BHP Billiton Limited’s [ASX:BHP] share price has jumped up this morning by $0.44, following yesterday’s sharp fall.
In case you’re feeling deflated with the news of Australia’s political uncertainty, you’re not the only one. It has been speculated that BHP’s drop came as a knee-jerk reaction to the ongoing Canberra crisis that has infected every media outlet this week.
It was a concerning development, as the company had just released a record dividend to shareholders — US$1.18 per share, an increase of 42%.
But things are looking up for BHP today, with a positive improvement of $32.52 per share at time of writing.
More into the drop of BHP’s share price
On Tuesday, BHP reported a full-year profit for the 12 months ending 30 June 2018 of US$9,622 million — a 33% increase from the previous year. The record dividend was testament to the company’s strong operating performance, solid prices and capital discipline, according to BHP CEO Andrew Mackenzie.
So, with such positive announcements, the steep drop was unexpected — and left room for opportunistic bargain hunters to buy into the low-priced stock, after the market dragged it down for unexpected reasons.
But the delayed reaction in share price could also be seen as a good thing — seeing as investors may be disappointed by the news that BHP had cut its forecast on productivity gains for FY19.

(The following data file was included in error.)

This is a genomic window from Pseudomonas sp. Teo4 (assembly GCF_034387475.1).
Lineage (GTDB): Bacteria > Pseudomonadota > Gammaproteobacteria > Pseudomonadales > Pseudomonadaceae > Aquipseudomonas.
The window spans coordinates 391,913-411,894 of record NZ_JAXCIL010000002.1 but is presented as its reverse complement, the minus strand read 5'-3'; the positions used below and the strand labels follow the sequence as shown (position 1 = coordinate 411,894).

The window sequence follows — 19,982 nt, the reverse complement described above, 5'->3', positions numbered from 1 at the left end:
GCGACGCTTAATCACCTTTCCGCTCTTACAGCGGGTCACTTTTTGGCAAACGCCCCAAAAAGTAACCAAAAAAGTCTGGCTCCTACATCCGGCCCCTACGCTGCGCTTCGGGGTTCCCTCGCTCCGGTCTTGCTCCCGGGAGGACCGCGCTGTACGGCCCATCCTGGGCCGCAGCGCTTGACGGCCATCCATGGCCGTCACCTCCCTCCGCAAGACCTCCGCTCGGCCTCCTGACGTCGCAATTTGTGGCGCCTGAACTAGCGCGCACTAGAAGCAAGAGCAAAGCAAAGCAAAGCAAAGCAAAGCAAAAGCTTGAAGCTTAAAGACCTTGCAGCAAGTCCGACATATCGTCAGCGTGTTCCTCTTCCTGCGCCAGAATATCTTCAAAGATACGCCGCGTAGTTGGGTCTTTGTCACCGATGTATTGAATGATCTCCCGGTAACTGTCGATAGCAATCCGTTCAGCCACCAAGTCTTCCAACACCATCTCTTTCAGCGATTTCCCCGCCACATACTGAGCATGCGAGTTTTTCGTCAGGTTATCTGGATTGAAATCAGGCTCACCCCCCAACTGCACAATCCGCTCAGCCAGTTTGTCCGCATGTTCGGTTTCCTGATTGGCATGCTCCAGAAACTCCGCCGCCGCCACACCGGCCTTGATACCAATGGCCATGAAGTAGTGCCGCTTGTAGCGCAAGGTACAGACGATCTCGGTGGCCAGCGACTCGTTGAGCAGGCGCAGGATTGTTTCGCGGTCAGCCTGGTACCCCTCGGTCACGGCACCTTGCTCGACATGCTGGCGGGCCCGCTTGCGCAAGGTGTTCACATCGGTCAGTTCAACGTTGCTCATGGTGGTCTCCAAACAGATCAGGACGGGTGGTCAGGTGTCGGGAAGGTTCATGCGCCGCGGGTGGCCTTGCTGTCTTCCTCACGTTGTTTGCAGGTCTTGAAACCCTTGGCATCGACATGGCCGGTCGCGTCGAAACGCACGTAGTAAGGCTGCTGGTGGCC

What’s next for BHP?
Despite the rise, some believe this is the last piece of good news we’ll see from BHP for a while…
Rising costs are currently an inevitability across the mining sector — and while the weakening of the Aussie dollar could cushion the blow at some of BHP’s local operations, this should be carefully considered by investors.
The company’s decision to cut productivity savings in half — partly in response to the disappointing performance at Queensland Coal — should also be noted.
Overall, while the results from this year look to be a positive improvement, there isn’t much likely change for FY19.
But those who already hold BHP stock shouldn’t worry too much — the world’s biggest miner is cashed up and has little reason not to pay out its shareholders. Plus — with the funds of its US$10.8 billion sale of its unconventional shale assets in the US, shareholders will be licking their lips…
Resources Analyst, Markets & Money
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